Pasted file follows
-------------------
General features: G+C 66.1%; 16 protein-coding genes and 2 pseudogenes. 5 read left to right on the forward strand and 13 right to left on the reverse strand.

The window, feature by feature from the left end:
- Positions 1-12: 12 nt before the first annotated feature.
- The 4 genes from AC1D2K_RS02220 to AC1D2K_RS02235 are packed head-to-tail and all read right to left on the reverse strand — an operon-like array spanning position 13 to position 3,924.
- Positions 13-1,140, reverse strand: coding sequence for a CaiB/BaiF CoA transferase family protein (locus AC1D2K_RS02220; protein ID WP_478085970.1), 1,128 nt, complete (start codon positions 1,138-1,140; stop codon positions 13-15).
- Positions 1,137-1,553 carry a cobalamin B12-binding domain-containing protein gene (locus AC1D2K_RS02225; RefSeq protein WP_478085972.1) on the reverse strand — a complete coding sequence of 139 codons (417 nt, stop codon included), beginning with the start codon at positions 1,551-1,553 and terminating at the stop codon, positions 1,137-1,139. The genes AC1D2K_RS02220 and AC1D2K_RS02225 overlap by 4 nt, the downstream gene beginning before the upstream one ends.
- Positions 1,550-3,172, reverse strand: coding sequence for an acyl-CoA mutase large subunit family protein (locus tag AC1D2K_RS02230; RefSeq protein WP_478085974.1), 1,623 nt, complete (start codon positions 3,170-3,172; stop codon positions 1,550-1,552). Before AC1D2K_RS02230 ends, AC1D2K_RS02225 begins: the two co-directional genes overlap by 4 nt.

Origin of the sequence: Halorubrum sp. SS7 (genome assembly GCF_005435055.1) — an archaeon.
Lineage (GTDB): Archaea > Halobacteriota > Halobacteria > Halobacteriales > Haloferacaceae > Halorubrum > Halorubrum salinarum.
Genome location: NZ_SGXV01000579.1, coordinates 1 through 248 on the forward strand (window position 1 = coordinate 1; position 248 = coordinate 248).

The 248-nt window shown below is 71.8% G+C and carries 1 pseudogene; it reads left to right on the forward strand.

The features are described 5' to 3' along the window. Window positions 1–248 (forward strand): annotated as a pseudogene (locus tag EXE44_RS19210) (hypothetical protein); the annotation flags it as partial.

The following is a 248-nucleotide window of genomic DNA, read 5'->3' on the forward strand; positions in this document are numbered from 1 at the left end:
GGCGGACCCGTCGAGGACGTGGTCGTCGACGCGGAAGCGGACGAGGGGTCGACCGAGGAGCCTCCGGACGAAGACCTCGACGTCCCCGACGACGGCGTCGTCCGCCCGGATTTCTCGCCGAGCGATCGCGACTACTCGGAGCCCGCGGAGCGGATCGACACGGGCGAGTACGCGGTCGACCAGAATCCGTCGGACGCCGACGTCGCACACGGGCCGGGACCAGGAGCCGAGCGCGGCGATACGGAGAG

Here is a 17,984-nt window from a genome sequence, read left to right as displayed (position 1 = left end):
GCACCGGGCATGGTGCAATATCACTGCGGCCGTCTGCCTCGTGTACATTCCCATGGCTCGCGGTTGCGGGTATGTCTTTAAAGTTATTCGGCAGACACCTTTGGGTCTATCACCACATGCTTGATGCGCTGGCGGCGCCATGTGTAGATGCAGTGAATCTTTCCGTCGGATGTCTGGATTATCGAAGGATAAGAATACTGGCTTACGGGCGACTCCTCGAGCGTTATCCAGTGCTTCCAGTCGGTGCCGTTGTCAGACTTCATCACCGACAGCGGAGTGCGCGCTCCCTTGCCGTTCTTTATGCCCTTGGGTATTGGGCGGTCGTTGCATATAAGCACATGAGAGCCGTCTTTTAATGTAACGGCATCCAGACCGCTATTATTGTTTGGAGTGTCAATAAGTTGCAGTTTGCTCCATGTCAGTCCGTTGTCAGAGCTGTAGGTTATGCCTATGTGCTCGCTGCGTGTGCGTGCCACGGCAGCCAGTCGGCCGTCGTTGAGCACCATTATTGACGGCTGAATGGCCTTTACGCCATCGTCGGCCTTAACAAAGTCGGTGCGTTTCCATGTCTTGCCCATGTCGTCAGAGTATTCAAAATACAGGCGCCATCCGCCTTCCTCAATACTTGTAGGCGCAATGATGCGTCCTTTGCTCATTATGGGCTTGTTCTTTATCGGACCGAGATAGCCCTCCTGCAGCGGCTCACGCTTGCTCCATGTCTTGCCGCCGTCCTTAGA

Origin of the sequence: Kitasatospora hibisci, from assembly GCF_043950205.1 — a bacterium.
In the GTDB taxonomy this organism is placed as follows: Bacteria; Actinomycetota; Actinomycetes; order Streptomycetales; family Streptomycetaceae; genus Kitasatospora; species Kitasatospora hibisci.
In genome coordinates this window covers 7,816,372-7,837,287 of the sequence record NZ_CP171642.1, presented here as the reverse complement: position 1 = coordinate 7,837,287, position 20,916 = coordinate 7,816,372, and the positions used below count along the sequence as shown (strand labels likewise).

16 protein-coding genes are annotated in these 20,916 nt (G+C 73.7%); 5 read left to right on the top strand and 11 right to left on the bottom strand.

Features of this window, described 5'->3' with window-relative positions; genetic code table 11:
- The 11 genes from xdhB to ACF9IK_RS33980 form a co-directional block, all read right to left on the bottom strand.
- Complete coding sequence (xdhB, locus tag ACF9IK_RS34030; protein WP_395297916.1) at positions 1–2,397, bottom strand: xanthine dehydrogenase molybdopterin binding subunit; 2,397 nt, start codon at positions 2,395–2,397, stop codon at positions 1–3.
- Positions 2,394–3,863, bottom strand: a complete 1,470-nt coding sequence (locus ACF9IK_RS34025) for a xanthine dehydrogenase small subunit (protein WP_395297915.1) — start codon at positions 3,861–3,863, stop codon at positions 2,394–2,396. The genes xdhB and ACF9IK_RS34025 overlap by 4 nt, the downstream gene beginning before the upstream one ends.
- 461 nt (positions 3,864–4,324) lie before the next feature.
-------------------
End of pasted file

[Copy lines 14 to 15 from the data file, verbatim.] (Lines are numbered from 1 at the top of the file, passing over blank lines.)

GGCGGACCCGTCGAGGACGTGGTCGTCGACGCGGAAGCGGACGAGGGGTCGACCGAGGAGCCTCCGGACGAAGACCTCGACGTCCCCGACGACGGCGTCGTCCGCCCGGATTTCTCGCCGAGCGATCGCGACTACTCGGAGCCCGCGGAGCGGATCGACACGGGCGAGTACGCGGTCGACCAGAATCCGTCGGACGCCGACGTCGCACACGGGCCGGGACCAGGAGCCGAGCGCGGCGATACGGAGAG

Here is a 17,984-nt window from a genome sequence, read left to right as displayed (position 1 = left end):